Modafinil is the newest stimulant for treating daytime sleepiness in people with narcolepsy. It may not be strong enough to relieve sleepiness in everyone with narcolepsy. It is sometimes prescribed with another stimulant to give more complete relief from daytime drowsiness.

Antidepressants can be used to treat the sudden loss of muscle tone, vivid dreams, or sleep paralysis associated with narcolepsy. These medicines affect the chemicals in the brain that play a role in narcolepsy. People with cataplexy may need to try several treatments before finding an effective medicine.

Lifestyle changes

Treatment is often more effective if drugs are combined with lifestyle changes. Short naps during times of excessive daytime sleepiness sometimes reduce the need for medication.

Other lifestyle modifications that are effective in narcolepsy include going to sleep and waking up at the same time each day, getting at least eight hours of sleep, and other good sleep habits. Several strategies can help one fall asleep at bedtime:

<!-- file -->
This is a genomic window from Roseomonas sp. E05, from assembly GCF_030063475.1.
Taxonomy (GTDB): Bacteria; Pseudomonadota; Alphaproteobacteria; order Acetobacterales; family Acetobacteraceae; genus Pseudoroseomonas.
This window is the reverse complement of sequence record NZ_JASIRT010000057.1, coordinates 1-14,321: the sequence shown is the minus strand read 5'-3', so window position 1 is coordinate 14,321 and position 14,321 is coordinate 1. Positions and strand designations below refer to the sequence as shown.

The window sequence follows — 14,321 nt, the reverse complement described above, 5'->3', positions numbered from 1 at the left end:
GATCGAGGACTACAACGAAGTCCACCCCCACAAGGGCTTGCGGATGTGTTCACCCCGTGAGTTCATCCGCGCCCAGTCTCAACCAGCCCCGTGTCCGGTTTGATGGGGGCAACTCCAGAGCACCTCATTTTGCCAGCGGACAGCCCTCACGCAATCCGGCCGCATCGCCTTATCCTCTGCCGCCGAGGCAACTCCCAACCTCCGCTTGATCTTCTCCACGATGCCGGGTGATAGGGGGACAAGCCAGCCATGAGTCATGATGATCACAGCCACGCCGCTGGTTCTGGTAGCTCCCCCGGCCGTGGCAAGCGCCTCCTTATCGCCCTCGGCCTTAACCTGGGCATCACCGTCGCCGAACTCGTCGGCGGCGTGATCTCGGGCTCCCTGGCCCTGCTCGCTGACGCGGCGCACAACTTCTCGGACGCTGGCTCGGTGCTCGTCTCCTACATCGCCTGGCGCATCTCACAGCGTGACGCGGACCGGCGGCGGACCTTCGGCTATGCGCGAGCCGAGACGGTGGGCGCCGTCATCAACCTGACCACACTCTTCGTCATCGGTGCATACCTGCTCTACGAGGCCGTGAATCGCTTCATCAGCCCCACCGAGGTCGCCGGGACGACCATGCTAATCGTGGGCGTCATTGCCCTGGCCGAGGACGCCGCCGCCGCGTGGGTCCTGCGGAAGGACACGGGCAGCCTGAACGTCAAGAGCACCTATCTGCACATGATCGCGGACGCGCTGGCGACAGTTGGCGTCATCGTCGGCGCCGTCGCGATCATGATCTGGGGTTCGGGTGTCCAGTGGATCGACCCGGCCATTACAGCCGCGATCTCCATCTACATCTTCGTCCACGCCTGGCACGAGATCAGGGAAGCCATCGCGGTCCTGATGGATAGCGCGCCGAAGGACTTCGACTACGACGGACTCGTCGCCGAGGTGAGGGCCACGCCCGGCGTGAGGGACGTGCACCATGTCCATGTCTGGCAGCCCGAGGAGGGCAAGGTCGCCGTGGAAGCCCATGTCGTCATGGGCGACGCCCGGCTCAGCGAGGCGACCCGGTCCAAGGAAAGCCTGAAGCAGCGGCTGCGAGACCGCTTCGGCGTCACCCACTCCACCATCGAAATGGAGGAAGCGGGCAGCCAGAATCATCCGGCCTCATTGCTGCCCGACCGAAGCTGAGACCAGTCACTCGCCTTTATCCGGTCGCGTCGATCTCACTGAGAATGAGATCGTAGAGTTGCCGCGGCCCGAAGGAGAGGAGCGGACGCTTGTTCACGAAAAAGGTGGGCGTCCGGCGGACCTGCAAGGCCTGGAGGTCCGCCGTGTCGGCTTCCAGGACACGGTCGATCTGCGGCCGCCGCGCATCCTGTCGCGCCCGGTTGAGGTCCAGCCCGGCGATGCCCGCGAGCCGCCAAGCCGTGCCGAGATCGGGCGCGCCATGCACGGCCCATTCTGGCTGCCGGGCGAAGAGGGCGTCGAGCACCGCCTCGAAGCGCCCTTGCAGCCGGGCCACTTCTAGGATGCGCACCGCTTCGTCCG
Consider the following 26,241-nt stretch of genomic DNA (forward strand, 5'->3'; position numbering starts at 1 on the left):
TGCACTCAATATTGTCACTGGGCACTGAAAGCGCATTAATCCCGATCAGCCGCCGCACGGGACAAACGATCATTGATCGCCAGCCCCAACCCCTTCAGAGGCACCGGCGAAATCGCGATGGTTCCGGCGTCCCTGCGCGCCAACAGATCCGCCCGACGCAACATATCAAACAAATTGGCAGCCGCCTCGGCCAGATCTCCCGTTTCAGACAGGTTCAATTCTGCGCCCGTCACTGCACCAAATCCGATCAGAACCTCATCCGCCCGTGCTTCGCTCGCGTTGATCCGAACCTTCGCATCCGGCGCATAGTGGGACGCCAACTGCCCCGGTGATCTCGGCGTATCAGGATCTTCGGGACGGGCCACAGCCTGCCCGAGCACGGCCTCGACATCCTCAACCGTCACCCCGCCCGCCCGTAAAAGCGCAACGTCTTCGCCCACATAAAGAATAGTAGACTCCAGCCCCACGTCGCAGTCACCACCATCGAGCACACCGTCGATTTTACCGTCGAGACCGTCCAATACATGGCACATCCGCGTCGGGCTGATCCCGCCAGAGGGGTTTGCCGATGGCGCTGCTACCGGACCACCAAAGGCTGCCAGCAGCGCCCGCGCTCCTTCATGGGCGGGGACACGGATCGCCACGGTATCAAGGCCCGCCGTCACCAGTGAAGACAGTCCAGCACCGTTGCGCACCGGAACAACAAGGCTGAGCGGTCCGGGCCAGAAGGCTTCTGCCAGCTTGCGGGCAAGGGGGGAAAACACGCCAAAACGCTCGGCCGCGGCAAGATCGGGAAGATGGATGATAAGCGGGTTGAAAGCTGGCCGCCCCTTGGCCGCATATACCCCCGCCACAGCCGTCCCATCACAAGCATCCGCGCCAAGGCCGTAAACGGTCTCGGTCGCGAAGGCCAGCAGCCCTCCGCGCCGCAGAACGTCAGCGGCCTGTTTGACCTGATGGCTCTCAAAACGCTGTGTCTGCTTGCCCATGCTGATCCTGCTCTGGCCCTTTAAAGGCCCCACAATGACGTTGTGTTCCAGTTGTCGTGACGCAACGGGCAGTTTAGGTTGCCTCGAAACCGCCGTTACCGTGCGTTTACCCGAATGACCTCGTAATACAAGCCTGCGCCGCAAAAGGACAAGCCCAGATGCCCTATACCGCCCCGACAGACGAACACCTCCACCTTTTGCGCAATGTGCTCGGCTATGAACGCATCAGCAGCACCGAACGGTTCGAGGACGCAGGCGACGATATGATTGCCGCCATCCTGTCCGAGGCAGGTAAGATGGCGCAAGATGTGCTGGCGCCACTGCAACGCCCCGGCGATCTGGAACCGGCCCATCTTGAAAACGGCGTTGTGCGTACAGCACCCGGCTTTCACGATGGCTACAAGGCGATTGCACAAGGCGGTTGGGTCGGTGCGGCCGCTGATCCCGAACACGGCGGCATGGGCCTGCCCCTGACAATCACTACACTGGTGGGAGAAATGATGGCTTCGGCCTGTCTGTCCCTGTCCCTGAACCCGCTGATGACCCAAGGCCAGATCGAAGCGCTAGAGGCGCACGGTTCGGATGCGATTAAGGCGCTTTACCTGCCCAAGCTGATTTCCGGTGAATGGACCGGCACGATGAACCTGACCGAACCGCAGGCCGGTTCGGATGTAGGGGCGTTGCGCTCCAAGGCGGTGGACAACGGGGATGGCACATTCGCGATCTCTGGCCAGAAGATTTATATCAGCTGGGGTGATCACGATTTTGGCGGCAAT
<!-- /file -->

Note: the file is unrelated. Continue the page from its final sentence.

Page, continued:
• Doing something relaxing before bedtime, such as taking a warm bath.
  • Keeping the bedroom or sleep area quiet, comfortable, and free of light and distractions, such as a TV or a computer.
  • Exercising regularly, but not within three hours of bedtime.
  • Avoiding drugs such as caffeine, tobacco, alcohol, and some prescription medications within a few hours of going to bed

Living With Narcolepsy